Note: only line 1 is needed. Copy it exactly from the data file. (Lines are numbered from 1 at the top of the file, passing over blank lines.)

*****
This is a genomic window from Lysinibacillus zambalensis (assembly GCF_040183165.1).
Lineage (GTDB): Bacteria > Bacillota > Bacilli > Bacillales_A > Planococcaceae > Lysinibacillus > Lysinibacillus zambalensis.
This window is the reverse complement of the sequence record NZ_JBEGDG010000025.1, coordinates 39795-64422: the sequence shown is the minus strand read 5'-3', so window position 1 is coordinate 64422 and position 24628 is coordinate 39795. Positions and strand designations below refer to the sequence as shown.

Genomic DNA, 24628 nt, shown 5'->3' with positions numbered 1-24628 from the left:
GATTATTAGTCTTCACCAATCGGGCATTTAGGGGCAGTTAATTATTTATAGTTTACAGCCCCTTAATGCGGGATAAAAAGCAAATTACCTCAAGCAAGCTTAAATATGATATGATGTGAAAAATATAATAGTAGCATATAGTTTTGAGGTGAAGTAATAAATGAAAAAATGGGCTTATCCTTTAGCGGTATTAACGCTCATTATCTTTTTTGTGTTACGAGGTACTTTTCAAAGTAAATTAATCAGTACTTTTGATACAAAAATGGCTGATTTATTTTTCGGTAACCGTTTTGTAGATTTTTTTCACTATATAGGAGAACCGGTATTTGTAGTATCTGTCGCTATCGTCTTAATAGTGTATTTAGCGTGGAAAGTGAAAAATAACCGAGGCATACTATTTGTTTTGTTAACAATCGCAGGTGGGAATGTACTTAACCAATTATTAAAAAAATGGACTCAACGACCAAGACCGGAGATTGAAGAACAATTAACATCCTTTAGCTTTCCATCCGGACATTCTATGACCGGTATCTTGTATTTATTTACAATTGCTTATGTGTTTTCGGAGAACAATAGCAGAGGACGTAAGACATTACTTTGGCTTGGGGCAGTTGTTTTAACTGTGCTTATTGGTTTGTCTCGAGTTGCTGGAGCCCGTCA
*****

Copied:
This is a genomic window from Lysinibacillus zambalensis (assembly GCF_040183165.1).